When Apple Arcade first launched in 2019, we chucked down a fiver and gave it a go. At the risk of sounding like an Apple advert, we found more value there than we expected, but that wasn’t because we got lost in all the games: it was because we were glued to one game in particular. Who cares about the rest of the service when you can spend dozens of hours on just one?
You can probably guess which game it was. Grindstone. When we finally said goodbye to the monthly subscription, it was Grindstone we were longing for. We assumed that our paths would never cross again.
Ho boy, we were wrong. We think we actually rubbed our hands with glee when we saw Grindstone appear on the ol’ review queue. And like crossing paths with an old summer romance, it’s been nothing but a joy to rekindle old feelings.
Writing about Grindstone, it can be easy to forget just how simple it is under all the game modes, campaign, fabulous artwork and monster-hunting theme. Carve it all out and you have a puzzle game much like those that you’ve played umpteen times on mobile.
Close your eyes for a moment and imagine a grid full of gems, all three or four colours. Now position your finger on that grid: it doesn’t matter where. This is where you have to start. You can now choose one particular colour and move your finger through an unbroken line of all the gems that are of the same colour. You can’t lift that finger off the grid: you are chaining together as many gems as possible, moving up, down, left, right and diagonally as you go, being careful to never cross the same gem twice (although your finger can cross over previously crossed paths).
Once you lift your finger off the grid, the gems explode in sequence, revealing gaps that are then filled by the gems above them. Then it’s another turn and another, as you aim to reach a milestone total of gems and complete the level.
About ten years ago, we could imagine Popcap taking the idea and making a sweet Bejeweled variant from it. But this is Capybara Games, makers of Below and Super Time Force, and – pfft! – they weren’t going to leave it there. So, the gems have become gloopy monsters called creeps, the finger has been replaced with a hulking warrior named Jorj (or Jorja, should you choose) and the milestone at the end of the level has been changed to a giant gate that you need to leap through – once the creep threshold has been reached. All of this has been given a Devolver, Cartoon Network-style lick of paint and voila, you have Grindstone: a puzzle game par excellence.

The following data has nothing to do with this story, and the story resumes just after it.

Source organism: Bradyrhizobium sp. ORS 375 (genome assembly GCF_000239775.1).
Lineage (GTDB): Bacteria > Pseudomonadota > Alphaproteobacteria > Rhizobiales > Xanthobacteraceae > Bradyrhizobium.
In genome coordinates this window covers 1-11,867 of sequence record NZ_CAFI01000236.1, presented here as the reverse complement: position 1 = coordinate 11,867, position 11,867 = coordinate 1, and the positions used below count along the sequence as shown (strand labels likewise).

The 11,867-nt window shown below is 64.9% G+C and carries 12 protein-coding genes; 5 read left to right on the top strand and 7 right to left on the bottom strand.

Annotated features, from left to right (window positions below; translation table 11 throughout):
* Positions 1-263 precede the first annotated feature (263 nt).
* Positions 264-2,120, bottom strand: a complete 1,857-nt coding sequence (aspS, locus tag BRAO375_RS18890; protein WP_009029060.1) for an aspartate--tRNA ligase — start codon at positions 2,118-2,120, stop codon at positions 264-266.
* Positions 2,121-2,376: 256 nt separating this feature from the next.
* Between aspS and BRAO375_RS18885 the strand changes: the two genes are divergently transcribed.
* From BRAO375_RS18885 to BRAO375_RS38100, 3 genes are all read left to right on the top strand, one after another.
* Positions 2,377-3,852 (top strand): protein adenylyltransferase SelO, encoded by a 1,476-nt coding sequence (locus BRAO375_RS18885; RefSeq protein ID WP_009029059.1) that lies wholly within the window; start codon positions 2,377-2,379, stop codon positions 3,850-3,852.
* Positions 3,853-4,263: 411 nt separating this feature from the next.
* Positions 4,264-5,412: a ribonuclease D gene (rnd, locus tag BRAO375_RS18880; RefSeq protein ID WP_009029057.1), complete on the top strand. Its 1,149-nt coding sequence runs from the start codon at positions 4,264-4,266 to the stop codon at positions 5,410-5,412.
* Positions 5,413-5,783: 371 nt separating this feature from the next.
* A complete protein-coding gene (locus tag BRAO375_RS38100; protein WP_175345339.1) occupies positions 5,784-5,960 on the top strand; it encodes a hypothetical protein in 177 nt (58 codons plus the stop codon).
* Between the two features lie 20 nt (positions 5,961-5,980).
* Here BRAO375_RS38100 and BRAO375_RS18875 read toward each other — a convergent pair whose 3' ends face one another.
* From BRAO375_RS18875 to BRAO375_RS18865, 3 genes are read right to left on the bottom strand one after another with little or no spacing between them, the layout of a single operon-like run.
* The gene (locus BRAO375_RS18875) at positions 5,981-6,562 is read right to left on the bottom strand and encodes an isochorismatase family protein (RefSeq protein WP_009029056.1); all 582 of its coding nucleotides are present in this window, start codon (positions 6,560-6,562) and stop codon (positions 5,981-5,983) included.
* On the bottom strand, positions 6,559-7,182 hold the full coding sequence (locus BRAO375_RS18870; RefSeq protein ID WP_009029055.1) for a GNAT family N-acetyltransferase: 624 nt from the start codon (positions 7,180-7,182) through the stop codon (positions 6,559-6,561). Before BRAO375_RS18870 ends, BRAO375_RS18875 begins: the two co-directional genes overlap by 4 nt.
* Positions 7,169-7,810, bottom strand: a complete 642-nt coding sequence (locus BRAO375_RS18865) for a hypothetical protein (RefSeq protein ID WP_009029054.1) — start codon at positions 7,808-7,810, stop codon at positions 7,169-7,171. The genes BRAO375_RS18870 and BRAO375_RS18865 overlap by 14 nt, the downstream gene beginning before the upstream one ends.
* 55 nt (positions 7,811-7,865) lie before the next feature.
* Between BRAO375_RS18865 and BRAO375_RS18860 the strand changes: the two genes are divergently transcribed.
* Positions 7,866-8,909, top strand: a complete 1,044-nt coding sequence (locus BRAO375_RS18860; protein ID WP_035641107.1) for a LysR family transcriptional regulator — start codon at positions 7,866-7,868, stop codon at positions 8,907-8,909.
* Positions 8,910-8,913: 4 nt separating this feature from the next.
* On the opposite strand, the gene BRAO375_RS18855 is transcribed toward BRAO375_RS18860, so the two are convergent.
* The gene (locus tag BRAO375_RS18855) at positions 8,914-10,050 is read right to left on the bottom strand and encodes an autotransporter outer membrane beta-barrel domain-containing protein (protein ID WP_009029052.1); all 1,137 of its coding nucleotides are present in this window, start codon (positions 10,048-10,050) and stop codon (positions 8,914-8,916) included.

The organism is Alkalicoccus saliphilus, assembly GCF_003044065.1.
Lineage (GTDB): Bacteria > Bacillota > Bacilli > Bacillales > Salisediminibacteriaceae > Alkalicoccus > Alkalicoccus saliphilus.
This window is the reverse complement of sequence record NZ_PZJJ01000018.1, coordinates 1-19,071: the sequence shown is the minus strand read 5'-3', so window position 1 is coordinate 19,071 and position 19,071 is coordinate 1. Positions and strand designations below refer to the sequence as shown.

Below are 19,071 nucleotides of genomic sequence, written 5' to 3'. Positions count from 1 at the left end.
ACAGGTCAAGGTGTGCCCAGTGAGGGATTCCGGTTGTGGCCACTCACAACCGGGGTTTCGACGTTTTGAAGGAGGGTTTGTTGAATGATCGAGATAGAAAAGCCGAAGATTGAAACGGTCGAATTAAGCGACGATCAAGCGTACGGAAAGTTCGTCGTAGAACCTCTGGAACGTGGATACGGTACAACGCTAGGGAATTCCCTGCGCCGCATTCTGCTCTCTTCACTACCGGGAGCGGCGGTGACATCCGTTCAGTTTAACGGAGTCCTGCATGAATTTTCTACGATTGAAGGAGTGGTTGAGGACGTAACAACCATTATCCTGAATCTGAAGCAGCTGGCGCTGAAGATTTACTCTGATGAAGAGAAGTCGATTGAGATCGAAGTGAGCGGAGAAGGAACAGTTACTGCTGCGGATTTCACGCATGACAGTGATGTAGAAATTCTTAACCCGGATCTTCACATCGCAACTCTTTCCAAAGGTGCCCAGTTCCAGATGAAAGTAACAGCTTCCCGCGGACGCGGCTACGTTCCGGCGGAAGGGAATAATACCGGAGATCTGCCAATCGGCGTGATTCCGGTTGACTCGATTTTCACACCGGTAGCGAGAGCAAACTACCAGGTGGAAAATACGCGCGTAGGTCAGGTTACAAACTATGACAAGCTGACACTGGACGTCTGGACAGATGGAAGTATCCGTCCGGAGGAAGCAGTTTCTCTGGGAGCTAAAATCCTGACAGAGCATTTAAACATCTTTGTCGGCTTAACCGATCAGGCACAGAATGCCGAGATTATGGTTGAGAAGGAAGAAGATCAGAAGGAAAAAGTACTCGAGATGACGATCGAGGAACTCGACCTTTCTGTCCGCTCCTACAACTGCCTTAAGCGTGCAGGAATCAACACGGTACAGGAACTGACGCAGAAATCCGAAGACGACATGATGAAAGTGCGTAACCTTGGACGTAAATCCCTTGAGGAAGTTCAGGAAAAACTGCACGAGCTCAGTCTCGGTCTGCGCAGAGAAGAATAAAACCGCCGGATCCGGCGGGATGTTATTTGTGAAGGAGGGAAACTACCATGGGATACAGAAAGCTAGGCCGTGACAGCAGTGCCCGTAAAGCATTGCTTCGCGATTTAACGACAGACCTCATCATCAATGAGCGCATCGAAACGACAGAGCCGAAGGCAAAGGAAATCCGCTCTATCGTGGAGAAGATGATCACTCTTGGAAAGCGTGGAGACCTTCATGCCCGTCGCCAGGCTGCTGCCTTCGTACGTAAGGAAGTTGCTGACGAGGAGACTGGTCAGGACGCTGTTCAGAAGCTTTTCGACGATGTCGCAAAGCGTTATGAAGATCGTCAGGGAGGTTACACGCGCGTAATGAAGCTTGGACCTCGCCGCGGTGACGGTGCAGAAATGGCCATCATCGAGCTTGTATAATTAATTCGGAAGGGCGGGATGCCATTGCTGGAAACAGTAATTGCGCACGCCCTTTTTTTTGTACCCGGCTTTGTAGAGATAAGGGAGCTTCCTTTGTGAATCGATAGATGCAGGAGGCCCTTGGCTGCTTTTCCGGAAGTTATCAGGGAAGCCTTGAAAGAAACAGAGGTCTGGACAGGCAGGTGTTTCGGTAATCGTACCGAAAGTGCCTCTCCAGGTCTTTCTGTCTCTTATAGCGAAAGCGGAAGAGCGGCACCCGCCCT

With that theme locked in, Capybara Games can make some exquisite design tweaks. Those creeps can attack on occasion, shifting into an aggressive stance. End your turn next to them, and they will whip a heart off of your total (Jorj starts with a paltry three per level, and then has the cheek to make that health persist between levels). So, you’re careful to kill or dodge these rage-filled monsters.
Kill ten creeps or more in a chain and an actual gem, named a grindstone, will drop to the floor randomly. This is a wild card: end a sequence of creeps on a grindstone and you can change to a colour of your choice. You’re capable of creating greater chains with these grindstones, which creates greater grindstones, and suddenly you’re synergising to become a puzzle colossus, straddling the grid and showing it your undercarriage. We struggle to think of a better feeling than chaining together multiple creeps, grabbing a grindstone and then killing even more. It’s a dance that gives us toe-tapping joy.
There is oh so much more, but you have other things to be doing today, so we’ll stick to the best of them. The creeps are static, but there are jerks and other monsters who will merrily walk around the grid. Some jump, others reach out vines, and yet more chuck javelins at you. They’re pains in the arses, but they can be killed, importantly, with a tempting number hovering above their heads to denote their stamina. Accumulate a big enough chain and you can cut through them like Lurpack. And it tastes just as good.
A word about the frippery. There’s just so much stuff around the edges of Grindstone, making it moderately over-complicated, but also engaging enough that – perhaps – you never need to play another puzzle game. New Puzzle Quest coming? Bah! Gems of War? Pah!
Grindstone has two collectibles to gain per level, should you want to rinse every one of its 200+ campaign levels (totalling 500+ levels across all modes), while there are three daily events to crack. Challenges apply a meta layer on everything, and a deep crafting system beckons you into the triple-figures of hours played, as you construct new clothing, weapons, shields and one-time mega-foods that will garner you the big scores.
In all honesty, a lot has changed since we last played Grindstone. It’s been fed into a fuller, fatter game than we remember, with offshoot dungeons that we don’t recall being there, and global highscores that definitely weren’t present. You could argue that it’s got the faint whiff of free-to-play (challenges and a daily heartbeat will do that), but we can confidently say that you can ignore the FOMO.
The issues with Grindstone are still there, so small that we feel a bit churlish bringing them up. We’re still not convinced by the way grindstones are implemented, as a 10-chain grindstone is just as useful as a 50-chain grindstone – both doing the same thing. You’d hope that one would reward more than the other (admittedly, they earn you more outside of the puzzle), but alas they don’t. And fiddling about with consumable weapons and potions is more fuss than it really needs to be.
Oh Grindstone, we’re trapped underneath you again. Grindstone represents the absolute zenith of puzzling, and you should bump and grind against its smooth edges as soon as the opportunity presents itself. One hour will lead to another, and soon it will be three weeks later. You have been warned (but do it anyway).